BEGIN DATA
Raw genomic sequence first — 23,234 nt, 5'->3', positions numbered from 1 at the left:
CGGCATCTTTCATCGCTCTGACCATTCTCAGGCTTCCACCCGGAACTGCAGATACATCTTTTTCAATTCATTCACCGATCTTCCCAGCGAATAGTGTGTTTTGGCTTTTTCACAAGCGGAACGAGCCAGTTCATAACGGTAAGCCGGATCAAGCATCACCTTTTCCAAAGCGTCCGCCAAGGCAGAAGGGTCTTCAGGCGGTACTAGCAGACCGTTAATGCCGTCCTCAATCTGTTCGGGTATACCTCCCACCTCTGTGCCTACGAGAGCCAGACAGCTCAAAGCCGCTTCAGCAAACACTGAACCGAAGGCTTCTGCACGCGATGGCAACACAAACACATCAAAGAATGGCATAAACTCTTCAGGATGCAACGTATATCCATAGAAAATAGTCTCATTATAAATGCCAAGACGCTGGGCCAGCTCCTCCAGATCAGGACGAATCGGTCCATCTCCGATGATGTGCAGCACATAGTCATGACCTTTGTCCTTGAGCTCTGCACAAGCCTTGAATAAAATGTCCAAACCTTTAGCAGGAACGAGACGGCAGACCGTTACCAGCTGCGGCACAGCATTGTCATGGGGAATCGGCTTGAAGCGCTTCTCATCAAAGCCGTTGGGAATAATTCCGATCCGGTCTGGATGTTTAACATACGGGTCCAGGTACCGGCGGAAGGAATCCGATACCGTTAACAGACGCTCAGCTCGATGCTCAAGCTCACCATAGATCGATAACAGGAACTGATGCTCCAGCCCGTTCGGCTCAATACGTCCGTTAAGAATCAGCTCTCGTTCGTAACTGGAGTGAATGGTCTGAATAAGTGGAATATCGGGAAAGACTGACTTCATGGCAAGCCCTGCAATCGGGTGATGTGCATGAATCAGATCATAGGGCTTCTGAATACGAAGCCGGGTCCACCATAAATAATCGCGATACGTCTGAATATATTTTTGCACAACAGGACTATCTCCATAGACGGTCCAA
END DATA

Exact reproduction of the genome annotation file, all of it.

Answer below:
Raw genomic sequence first — 23,234 nt, 5'->3', positions numbered from 1 at the left:
CGGCATCTTTCATCGCTCTGACCATTCTCAGGCTTCCACCCGGAACTGCAGATACATCTTTTTCAATTCATTCACCGATCTTCCCAGCGAATAGTGTGTTTTGGCTTTTTCACAAGCGGAACGAGCCAGTTCATAACGGTAAGCCGGATCAAGCATCACCTTTTCCAAAGCGTCCGCCAAGGCAGAAGGGTCTTCAGGCGGTACTAGCAGACCGTTAATGCCGTCCTCAATCTGTTCGGGTATACCTCCCACCTCTGTGCCTACGAGAGCCAGACAGCTCAAAGCCGCTTCAGCAAACACTGAACCGAAGGCTTCTGCACGCGATGGCAACACAAACACATCAAAGAATGGCATAAACTCTTCAGGATGCAACGTATATCCATAGAAAATAGTCTCATTATAAATGCCAAGACGCTGGGCCAGCTCCTCCAGATCAGGACGAATCGGTCCATCTCCGATGATGTGCAGCACATAGTCATGACCTTTGTCCTTGAGCTCTGCACAAGCCTTGAATAAAATGTCCAAACCTTTAGCAGGAACGAGACGGCAGACCGTTACCAGCTGCGGCACAGCATTGTCATGGGGAATCGGCTTGAAGCGCTTCTCATCAAAGCCGTTGGGAATAATTCCGATCCGGTCTGGATGTTTAACATACGGGTCCAGGTACCGGCGGAAGGAATCCGATACCGTTAACAGACGCTCAGCTCGATGCTCAAGCTCACCATAGATCGATAACAGGAACTGATGCTCCAGCCCGTTCGGCTCAATACGTCCGTTAAGAATCAGCTCTCGTTCGTAACTGGAGTGAATGGTCTGAATAAGTGGAATATCGGGAAAGACTGACTTCATGGCAAGCCCTGCAATCGGGTGATGTGCATGAATCAGATCATAGGGCTTCTGAATACGAAGCCGGGTCCACCATAAATAATCGCGATACGTCTGAATATATTTTTGCACAACAGGACTATCTCCATAGACGGTCCAA